Week 1: Seed sowing for cold treatment

By Rebecca Kim and Jeff Kimmel

This first week was all about careful preparation. In order to prepare for successful planting the following week, the first step of our experiment was to sow the Arabidopsis seeds to wet filter paper and have it undergo cold treatment for 1 week. Cold treatment is an important step of our experiment because it helps to improve the rate and synchrony of germination. Cold treatment ensures that all of our seeds will germinate at the same time, which is vital to our experiment. In addition to undergoing cold treatment, this first week of sowing seeds onto filter paper helped to alleviate the daunting task of planting almost 4000 seeds the following week. This task required keen eyesight, steady hands, and a lot of patience.

To begin, we divided our class into groups. Each group was in charge of a different genotype. Each group was given the same set of tools necessary for success: filter paper, paintbrushes, petri dishes, wash bottles, water, ethanol, markers, and of course lots of tiny Arabidopsis seeds! After acquiring the necessary materials, the next step was to label all of the petri dishes we needed with our assigned genotype. Then we cut each filter paper into 6 equal wedges, being careful not to cut all the way to the center (this way the filter papers could remain intact during cold treatment. Then when it comes time to planting, each wedge containing a seed can easily be separated when wet, and placed in the correct pot). After the filter paper was cut, each wedge was labeled with our assigned genotype (A-F, P1-P5). Then, we lay the filter paper in a petri dish and wet the paper with just enough water so that the paper would stick to the dish without an excess amount of water in the dish. This process also helped with keeping the Arabidopsis seeds in place.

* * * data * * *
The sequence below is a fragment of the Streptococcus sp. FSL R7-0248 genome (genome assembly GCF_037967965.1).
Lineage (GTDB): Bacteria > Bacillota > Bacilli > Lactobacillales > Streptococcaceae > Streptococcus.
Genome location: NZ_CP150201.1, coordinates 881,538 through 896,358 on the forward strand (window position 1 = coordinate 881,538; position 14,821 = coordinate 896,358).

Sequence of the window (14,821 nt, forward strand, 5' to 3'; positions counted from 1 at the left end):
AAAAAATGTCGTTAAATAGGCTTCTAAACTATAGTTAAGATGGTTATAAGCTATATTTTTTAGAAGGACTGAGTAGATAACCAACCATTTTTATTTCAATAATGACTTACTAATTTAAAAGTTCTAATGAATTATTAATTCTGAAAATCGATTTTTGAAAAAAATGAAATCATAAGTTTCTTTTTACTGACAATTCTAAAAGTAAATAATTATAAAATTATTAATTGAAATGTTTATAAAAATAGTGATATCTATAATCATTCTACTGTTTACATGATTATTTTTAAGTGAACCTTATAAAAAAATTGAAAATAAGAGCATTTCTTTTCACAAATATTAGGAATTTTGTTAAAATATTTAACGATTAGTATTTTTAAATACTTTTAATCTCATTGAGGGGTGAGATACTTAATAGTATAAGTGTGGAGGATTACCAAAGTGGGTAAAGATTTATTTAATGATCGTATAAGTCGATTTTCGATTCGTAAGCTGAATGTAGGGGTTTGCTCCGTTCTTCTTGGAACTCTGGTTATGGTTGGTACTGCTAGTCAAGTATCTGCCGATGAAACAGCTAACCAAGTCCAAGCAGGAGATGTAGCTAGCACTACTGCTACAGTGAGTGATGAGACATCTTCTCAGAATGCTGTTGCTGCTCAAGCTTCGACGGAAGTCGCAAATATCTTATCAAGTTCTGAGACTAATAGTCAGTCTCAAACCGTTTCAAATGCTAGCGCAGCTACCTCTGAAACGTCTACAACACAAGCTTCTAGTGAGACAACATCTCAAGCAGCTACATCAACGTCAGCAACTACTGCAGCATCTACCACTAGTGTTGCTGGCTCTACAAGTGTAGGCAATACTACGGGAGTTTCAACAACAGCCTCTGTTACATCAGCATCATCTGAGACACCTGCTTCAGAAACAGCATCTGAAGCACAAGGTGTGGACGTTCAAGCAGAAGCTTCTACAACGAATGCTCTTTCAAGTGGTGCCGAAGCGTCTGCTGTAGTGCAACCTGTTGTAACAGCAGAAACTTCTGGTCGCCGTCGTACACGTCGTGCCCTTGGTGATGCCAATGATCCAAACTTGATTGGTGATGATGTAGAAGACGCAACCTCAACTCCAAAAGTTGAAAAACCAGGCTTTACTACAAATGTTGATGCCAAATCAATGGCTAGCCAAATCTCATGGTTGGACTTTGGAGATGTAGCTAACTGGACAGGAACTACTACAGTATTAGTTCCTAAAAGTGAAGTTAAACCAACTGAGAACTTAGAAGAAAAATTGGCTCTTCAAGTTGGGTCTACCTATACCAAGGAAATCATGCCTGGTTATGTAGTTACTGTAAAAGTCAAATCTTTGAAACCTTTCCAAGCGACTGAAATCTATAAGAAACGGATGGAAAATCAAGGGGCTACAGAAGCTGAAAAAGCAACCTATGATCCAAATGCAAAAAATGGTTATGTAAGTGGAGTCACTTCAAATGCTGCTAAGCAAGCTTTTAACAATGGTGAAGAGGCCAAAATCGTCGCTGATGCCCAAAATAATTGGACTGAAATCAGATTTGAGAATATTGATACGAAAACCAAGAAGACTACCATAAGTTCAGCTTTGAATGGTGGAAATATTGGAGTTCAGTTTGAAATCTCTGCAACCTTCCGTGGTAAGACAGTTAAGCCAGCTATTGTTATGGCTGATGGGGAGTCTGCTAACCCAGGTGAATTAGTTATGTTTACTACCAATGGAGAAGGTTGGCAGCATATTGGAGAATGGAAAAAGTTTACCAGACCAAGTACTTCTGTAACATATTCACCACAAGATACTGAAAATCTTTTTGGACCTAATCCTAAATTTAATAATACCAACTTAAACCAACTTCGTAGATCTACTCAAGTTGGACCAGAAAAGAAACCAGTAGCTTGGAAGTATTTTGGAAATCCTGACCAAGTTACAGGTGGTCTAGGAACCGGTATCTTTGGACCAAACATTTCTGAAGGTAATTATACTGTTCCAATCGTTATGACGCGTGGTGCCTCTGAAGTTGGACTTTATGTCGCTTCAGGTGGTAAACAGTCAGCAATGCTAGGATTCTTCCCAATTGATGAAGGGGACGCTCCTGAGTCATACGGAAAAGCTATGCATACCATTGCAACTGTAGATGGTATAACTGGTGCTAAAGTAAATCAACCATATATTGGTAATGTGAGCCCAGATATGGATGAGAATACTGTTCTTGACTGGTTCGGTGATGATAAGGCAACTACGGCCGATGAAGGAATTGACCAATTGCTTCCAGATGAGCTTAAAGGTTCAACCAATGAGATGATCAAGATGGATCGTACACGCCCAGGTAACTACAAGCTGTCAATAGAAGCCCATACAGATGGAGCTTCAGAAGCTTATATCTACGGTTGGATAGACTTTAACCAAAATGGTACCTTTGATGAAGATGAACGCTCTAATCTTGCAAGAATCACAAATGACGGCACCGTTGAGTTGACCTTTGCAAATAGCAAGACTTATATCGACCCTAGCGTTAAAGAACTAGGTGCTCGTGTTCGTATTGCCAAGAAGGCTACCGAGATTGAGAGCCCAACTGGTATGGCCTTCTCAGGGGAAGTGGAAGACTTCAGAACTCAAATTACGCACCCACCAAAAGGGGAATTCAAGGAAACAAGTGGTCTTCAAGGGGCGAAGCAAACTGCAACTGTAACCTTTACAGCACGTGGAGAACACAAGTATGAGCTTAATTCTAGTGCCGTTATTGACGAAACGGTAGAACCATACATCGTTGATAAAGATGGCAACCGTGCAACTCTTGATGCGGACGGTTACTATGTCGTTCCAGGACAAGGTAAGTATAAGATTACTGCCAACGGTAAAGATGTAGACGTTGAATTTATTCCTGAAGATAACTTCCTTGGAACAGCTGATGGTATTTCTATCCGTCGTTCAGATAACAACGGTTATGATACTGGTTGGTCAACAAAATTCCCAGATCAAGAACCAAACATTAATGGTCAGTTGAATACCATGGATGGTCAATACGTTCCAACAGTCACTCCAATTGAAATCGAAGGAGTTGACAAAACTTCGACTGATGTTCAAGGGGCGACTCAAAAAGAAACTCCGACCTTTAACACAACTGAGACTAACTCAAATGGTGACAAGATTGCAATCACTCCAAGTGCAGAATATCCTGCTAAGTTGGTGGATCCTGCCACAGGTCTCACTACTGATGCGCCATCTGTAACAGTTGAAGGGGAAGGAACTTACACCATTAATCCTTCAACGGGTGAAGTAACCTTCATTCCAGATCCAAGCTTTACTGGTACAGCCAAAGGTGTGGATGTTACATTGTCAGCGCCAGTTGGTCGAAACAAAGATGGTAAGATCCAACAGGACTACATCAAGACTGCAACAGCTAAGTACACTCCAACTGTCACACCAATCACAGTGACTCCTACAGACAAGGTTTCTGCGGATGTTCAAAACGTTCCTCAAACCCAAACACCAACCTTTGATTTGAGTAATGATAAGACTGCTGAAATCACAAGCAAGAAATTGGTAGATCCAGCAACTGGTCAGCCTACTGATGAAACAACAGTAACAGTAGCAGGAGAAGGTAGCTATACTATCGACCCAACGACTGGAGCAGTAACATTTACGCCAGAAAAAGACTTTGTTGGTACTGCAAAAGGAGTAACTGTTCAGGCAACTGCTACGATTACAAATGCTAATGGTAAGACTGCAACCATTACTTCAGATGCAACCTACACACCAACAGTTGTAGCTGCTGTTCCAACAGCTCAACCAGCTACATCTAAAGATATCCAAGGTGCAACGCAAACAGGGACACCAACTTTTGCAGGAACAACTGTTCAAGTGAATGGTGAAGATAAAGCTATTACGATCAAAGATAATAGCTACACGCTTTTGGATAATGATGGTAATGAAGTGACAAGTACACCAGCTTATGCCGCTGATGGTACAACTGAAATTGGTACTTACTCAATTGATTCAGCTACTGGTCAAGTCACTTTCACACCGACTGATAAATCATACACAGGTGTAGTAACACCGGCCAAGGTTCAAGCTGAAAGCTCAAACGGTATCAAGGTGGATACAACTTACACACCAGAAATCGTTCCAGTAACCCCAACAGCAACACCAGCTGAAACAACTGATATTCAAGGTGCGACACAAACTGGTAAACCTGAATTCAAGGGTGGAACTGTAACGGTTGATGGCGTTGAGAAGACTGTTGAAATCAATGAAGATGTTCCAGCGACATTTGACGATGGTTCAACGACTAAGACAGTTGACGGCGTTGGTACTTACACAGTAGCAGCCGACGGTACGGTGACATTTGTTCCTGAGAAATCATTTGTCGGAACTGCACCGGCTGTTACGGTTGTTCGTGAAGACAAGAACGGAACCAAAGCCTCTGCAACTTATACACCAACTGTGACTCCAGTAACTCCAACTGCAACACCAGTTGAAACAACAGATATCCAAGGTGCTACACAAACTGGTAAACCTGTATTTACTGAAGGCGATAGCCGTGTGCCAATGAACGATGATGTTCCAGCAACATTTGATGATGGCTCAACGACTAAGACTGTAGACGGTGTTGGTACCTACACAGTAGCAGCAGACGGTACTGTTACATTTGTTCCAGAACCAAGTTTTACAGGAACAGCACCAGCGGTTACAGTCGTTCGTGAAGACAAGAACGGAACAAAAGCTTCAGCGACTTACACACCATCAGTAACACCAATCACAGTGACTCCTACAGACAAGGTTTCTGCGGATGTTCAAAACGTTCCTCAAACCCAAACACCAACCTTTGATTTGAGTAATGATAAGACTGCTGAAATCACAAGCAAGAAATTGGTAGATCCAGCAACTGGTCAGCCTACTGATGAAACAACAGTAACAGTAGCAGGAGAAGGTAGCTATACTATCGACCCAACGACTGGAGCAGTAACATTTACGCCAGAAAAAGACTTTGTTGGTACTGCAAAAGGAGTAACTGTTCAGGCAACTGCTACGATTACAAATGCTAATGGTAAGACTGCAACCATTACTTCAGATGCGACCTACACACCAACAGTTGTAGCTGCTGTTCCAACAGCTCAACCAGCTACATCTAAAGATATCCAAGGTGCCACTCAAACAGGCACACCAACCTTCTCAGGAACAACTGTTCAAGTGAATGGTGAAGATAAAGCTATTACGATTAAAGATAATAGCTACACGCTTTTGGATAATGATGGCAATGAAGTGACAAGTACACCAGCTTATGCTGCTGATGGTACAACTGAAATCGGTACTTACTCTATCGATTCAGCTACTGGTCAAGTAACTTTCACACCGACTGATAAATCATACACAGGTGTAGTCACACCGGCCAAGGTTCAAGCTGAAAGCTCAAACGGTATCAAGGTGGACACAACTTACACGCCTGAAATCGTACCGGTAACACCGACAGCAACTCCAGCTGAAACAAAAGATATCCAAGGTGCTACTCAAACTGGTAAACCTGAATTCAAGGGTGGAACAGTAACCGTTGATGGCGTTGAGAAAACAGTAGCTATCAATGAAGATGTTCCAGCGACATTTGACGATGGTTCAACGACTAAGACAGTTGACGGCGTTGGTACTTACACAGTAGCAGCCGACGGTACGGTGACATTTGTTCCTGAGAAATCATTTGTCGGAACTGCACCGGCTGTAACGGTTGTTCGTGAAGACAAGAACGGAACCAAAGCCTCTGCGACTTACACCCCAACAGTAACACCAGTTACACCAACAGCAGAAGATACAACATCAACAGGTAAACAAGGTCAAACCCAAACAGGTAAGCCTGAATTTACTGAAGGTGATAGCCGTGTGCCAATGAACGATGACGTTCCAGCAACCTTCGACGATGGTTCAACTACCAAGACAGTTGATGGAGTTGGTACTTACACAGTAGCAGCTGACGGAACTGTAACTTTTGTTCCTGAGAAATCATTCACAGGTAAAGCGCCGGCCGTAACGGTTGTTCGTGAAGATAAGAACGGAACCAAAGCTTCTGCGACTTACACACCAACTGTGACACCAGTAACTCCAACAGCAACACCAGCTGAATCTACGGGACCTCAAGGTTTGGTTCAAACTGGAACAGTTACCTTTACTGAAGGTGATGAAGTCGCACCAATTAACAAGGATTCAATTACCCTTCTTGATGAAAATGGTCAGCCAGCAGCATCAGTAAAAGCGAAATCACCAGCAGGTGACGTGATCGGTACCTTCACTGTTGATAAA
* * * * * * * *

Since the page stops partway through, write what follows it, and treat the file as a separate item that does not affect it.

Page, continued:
Now we were ready to start placing the seeds on the filter paper! Each group had 2 beakers, 1 filled with water and 1 filled with ethanol. First we dipped our paintbrushes in ethanol to sterilize the brush, then in water. Using our wet paintbrushes we carefully brushed one seed onto each filter paper wedge. This was where the keen eyesight and lots of patience came into play… The seeds were VERY small! In between every few seeds, we dipped our paintbrushes in ethanol and then again in water, just to be safe. Finally, we covered the petri dishes containing 6 seeds each in saran wrap. This helped to prevent the filter paper from drying out during cold treatment. Finally, the petri dishes were placed in a cold incubator between 3-5°C for 1 week. After 1 week in the incubator, the seeds will be ready for planting!

Here our class is divided into groups with all of our supplies laid out. We are ready to tackle these seeds!

Here our class is divided into groups with all of our supplies laid out. We are ready to tackle these seeds!

Lizzie is demonstrating how we cut the filter paper into wedges and labeled each wedge with our assigned genotypes.

Lizzie is demonstrating how we cut the filter paper into wedges and labeled each wedge with our assigned genotypes.

We are bent over in concentration trying to maneuver these tiny seeds to get in their right place!

We are bent over in concentration trying to maneuver these tiny seeds to get in their right place!

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